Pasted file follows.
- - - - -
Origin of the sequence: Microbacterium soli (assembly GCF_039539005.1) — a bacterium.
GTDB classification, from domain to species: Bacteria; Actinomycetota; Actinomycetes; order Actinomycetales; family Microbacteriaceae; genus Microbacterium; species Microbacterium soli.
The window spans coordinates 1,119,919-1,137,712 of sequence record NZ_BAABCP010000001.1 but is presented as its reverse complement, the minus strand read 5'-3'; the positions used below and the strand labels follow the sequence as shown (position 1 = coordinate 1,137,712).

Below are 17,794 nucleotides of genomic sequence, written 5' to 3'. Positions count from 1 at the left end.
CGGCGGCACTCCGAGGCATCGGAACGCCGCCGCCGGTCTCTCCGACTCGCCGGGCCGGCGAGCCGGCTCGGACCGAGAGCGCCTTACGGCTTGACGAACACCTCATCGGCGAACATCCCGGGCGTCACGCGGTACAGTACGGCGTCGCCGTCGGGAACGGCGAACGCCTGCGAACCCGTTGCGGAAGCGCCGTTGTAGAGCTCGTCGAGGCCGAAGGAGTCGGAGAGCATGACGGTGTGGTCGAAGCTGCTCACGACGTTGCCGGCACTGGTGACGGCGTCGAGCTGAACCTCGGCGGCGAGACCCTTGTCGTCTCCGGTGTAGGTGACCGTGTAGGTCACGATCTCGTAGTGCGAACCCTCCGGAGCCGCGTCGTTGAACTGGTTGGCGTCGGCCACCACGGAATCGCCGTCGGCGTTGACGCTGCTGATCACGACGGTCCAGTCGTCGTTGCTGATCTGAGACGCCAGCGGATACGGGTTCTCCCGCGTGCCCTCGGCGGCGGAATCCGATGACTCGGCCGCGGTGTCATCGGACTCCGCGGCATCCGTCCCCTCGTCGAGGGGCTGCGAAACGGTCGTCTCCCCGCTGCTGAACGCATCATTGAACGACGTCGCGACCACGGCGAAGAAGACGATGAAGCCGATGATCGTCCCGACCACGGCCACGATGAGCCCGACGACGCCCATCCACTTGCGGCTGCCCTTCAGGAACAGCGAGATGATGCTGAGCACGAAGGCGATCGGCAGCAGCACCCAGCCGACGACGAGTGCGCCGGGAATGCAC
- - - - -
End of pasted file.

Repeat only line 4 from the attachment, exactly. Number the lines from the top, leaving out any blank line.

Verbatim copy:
Below are 17,794 nucleotides of genomic sequence, written 5' to 3'. Positions count from 1 at the left end.